We would like to thank the Vermont Bat Center and Hartford Area Career and Technology Center for their help with our learning goal.

Barry Genzlinger, one of the founders of the Vermont Bat Center, came to our school to share his passion, knowledge and experience with bats.

The center’s mission is to provide educational programs and to rescue, rehabilitate and release bats throughout Vermont. We learned that one way to protect bats is to provide bat houses, and Genzlinger shared with us his bat house design.

Then the career and technology center’s staff, Doug Heavysides, Aron Tomlinson and Lance Johnson, enthusiastically made a plan to help build bat houses. The building trades seniors learned how to make bat houses and made 19 bat house kits.

Then 36 second-graders arrived at the center and each senior was paired with two second-graders to put the bat houses together. The second-graders also got a tour of the center to see students in other programs.

Then one of the seniors explained the tools they used, and Johnson told us about the house they’re currently building in Wilder. It was quite a morning.

Thank you HACTC staff and students for your enthusiasm, expertise, time and kits.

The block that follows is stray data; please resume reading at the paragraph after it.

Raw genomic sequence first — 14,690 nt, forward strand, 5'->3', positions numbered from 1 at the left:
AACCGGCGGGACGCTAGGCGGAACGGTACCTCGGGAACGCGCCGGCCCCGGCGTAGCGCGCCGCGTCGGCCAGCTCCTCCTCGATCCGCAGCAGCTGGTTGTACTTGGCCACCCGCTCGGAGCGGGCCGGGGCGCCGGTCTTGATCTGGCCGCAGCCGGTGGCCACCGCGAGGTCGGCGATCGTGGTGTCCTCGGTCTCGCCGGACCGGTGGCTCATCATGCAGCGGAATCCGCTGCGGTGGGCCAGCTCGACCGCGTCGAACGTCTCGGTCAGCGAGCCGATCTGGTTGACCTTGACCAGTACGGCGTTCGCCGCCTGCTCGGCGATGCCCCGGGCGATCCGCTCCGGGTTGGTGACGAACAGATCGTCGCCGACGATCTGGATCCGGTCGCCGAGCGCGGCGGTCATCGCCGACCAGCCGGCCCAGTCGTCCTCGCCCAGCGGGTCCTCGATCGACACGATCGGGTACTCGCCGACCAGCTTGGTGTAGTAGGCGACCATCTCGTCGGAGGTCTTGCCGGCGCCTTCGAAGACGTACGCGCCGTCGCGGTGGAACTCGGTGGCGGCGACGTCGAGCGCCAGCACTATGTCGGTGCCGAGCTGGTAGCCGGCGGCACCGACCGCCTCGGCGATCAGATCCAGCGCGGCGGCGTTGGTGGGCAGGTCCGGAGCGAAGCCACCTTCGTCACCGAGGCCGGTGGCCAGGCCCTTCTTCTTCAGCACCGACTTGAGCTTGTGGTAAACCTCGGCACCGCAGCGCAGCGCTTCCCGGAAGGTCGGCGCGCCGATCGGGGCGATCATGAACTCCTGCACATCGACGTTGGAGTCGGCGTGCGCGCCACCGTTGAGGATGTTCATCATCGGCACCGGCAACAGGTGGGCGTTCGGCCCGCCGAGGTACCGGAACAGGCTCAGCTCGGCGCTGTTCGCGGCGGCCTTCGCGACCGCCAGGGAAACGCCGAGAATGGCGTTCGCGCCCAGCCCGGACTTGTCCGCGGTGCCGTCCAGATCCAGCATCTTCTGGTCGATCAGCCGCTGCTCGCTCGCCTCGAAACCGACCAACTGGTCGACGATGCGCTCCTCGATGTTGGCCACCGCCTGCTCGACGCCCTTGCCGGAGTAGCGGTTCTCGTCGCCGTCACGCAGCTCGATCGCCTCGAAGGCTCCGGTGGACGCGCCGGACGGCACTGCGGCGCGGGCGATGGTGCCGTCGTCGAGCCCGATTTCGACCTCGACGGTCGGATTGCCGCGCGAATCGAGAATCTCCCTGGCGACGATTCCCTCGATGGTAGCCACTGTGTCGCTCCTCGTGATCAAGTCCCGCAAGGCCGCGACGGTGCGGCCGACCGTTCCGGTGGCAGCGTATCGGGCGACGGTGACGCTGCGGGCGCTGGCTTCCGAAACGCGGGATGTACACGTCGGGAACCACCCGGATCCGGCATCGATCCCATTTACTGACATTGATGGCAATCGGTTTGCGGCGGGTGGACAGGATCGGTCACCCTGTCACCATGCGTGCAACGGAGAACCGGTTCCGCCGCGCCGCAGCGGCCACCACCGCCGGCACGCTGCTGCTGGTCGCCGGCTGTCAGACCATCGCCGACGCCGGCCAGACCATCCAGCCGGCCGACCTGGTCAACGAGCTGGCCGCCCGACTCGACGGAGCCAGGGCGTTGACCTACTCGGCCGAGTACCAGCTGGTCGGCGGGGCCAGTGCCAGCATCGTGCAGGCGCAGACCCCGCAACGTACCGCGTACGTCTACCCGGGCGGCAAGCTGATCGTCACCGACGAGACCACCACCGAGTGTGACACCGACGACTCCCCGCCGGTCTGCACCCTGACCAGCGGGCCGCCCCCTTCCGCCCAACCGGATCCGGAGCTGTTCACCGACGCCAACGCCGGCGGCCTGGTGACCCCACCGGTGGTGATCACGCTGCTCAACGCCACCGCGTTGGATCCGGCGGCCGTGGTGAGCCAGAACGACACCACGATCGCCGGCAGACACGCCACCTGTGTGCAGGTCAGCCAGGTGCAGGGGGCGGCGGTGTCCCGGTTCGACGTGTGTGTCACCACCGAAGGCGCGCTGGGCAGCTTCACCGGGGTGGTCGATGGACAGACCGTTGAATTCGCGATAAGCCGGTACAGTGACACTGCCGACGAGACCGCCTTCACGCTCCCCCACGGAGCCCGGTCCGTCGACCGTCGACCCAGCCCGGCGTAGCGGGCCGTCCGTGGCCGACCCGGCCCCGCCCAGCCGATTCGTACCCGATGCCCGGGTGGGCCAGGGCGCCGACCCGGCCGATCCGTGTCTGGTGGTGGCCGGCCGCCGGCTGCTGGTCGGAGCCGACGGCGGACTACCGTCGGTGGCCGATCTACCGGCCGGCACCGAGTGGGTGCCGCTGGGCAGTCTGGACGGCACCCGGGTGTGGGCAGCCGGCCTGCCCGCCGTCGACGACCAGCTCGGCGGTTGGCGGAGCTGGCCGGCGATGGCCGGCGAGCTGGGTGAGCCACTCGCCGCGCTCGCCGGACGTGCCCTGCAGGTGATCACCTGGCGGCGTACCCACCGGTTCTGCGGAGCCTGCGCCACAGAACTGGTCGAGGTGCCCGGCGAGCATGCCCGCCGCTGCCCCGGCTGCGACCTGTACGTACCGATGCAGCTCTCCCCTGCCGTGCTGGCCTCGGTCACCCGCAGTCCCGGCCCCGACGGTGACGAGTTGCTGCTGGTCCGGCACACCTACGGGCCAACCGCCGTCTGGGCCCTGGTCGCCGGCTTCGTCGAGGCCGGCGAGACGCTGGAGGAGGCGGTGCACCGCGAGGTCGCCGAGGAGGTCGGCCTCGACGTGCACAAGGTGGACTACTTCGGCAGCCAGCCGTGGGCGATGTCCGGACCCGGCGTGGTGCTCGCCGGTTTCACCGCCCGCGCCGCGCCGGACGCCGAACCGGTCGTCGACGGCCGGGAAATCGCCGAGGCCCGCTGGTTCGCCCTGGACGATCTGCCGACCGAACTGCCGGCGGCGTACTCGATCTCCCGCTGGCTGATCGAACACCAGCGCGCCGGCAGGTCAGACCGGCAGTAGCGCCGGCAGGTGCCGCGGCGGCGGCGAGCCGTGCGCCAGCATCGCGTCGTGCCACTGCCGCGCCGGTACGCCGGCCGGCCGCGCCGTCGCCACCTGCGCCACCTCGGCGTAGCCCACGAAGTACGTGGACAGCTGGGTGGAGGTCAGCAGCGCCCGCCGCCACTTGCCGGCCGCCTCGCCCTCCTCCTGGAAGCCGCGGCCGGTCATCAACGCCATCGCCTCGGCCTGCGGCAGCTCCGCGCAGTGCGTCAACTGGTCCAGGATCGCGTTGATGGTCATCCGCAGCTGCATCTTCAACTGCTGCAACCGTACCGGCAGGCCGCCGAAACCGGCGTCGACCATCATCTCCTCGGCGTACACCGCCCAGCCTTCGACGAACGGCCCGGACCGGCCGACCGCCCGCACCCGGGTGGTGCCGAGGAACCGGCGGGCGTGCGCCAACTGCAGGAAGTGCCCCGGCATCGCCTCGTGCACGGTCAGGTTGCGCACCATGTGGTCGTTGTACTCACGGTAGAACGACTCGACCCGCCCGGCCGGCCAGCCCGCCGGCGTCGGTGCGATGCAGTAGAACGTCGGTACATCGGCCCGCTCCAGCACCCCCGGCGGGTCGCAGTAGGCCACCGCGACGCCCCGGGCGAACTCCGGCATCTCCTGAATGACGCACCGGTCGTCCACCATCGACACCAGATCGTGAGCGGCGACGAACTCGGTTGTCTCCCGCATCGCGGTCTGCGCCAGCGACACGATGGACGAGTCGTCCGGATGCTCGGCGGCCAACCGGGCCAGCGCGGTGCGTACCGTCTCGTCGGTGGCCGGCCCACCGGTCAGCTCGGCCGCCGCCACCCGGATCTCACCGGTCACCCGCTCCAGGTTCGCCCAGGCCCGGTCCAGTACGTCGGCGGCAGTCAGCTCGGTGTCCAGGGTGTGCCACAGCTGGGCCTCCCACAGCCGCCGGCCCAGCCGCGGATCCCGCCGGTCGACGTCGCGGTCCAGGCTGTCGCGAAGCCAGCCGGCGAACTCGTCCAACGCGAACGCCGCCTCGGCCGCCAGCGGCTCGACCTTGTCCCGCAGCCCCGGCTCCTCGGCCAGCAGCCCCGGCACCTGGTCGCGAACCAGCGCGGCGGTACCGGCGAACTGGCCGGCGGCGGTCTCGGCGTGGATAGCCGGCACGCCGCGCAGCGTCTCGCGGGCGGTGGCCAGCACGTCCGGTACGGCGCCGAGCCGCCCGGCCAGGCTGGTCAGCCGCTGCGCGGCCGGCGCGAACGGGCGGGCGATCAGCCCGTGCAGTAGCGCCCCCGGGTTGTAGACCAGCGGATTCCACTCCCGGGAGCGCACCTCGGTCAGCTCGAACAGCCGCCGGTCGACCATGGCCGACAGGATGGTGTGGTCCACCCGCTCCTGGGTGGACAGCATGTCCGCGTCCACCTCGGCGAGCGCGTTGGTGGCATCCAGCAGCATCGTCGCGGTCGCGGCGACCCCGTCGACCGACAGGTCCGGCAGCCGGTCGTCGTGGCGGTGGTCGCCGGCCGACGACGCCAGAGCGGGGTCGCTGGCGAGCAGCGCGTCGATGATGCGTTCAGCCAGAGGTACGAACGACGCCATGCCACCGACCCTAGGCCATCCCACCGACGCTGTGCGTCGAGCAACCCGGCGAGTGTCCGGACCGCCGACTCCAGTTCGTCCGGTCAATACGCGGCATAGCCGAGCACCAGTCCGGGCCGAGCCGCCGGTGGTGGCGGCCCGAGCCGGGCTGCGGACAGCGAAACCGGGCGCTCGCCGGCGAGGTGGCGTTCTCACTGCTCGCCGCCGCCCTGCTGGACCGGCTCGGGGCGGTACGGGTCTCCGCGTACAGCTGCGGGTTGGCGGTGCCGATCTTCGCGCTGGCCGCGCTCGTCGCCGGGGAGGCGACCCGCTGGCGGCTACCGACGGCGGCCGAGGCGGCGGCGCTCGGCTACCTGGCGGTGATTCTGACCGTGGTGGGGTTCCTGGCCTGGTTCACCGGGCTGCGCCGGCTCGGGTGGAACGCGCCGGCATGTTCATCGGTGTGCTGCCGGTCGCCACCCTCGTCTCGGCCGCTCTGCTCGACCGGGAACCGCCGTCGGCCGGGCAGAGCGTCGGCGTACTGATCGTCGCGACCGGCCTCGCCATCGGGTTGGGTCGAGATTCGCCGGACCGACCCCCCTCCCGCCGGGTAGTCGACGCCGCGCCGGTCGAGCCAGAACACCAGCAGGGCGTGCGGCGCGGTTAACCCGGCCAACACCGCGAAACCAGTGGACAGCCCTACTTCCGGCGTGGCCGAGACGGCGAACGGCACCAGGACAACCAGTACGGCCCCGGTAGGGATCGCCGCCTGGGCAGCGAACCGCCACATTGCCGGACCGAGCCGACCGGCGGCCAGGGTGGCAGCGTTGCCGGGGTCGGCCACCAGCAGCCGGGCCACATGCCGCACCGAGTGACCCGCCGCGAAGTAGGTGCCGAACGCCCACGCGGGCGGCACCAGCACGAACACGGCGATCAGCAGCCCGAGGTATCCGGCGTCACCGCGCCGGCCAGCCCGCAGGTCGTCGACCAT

After painting the bat houses, some of them will be put up at the Ottauquechee School and we are dedicating one to the building trades students and staff when we visit them at their house project.

To further help bats, we are raising money with the remaining bat houses so we can make a donation to the Vermont Bat Center from the Hartford School District. (For more information, visit www.vermontbatcenter.org.)

Jen Parker and Nicki Connolly


The writers are second-grade teachers at the Ottauquechee School.

First Lady Shows Her Bad Social Skills

I hope others noted the body language of Melania Trump hugging an unwilling young girl in Accra, Ghana (“Melania Trump Tours Africa,” Oct. 3).

Trump obviously does not understand proper protocol, especially in other countries. The young girl who greeted her obviously did not want to be hugged with such intimacy, and appeared to freeze when the first lady was too “up close and personal.”

Sadly, Trump must not have learned anything about proper protocol or the country she was visiting.